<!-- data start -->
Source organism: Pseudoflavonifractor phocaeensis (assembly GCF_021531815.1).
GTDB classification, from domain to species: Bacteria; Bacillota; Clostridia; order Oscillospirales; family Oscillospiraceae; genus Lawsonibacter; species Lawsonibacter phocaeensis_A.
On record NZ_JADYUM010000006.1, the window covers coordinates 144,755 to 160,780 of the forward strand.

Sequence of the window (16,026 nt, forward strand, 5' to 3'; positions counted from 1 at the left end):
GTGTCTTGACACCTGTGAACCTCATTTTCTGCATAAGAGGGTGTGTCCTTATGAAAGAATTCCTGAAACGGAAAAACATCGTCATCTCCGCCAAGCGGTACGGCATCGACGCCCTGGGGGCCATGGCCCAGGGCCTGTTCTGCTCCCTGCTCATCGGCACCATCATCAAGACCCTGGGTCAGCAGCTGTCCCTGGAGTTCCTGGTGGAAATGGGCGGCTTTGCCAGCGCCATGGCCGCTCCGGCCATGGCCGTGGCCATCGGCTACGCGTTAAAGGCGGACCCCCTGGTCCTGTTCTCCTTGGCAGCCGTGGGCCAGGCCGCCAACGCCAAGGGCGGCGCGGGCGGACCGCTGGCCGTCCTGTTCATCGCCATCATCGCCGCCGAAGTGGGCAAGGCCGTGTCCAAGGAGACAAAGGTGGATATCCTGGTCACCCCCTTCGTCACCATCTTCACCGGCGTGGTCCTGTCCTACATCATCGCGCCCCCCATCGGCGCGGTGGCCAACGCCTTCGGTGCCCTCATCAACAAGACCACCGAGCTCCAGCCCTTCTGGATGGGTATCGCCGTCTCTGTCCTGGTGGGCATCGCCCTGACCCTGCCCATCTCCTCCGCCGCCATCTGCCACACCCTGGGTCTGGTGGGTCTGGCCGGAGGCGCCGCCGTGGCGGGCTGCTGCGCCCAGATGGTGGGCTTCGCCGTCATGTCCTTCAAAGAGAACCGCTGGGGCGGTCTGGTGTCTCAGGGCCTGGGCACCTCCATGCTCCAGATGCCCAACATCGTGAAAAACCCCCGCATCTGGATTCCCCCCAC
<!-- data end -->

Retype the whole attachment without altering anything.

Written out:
Source organism: Pseudoflavonifractor phocaeensis (assembly GCF_021531815.1).
GTDB classification, from domain to species: Bacteria; Bacillota; Clostridia; order Oscillospirales; family Oscillospiraceae; genus Lawsonibacter; species Lawsonibacter phocaeensis_A.
On record NZ_JADYUM010000006.1, the window covers coordinates 144,755 to 160,780 of the forward strand.

Sequence of the window (16,026 nt, forward strand, 5' to 3'; positions counted from 1 at the left end):
GTGTCTTGACACCTGTGAACCTCATTTTCTGCATAAGAGGGTGTGTCCTTATGAAAGAATTCCTGAAACGGAAAAACATCGTCATCTCCGCCAAGCGGTACGGCATCGACGCCCTGGGGGCCATGGCCCAGGGCCTGTTCTGCTCCCTGCTCATCGGCACCATCATCAAGACCCTGGGTCAGCAGCTGTCCCTGGAGTTCCTGGTGGAAATGGGCGGCTTTGCCAGCGCCATGGCCGCTCCGGCCATGGCCGTGGCCATCGGCTACGCGTTAAAGGCGGACCCCCTGGTCCTGTTCTCCTTGGCAGCCGTGGGCCAGGCCGCCAACGCCAAGGGCGGCGCGGGCGGACCGCTGGCCGTCCTGTTCATCGCCATCATCGCCGCCGAAGTGGGCAAGGCCGTGTCCAAGGAGACAAAGGTGGATATCCTGGTCACCCCCTTCGTCACCATCTTCACCGGCGTGGTCCTGTCCTACATCATCGCGCCCCCCATCGGCGCGGTGGCCAACGCCTTCGGTGCCCTCATCAACAAGACCACCGAGCTCCAGCCCTTCTGGATGGGTATCGCCGTCTCTGTCCTGGTGGGCATCGCCCTGACCCTGCCCATCTCCTCCGCCGCCATCTGCCACACCCTGGGTCTGGTGGGTCTGGCCGGAGGCGCCGCCGTGGCGGGCTGCTGCGCCCAGATGGTGGGCTTCGCCGTCATGTCCTTCAAAGAGAACCGCTGGGGCGGTCTGGTGTCTCAGGGCCTGGGCACCTCCATGCTCCAGATGCCCAACATCGTGAAAAACCCCCGCATCTGGATTCCCCCCAC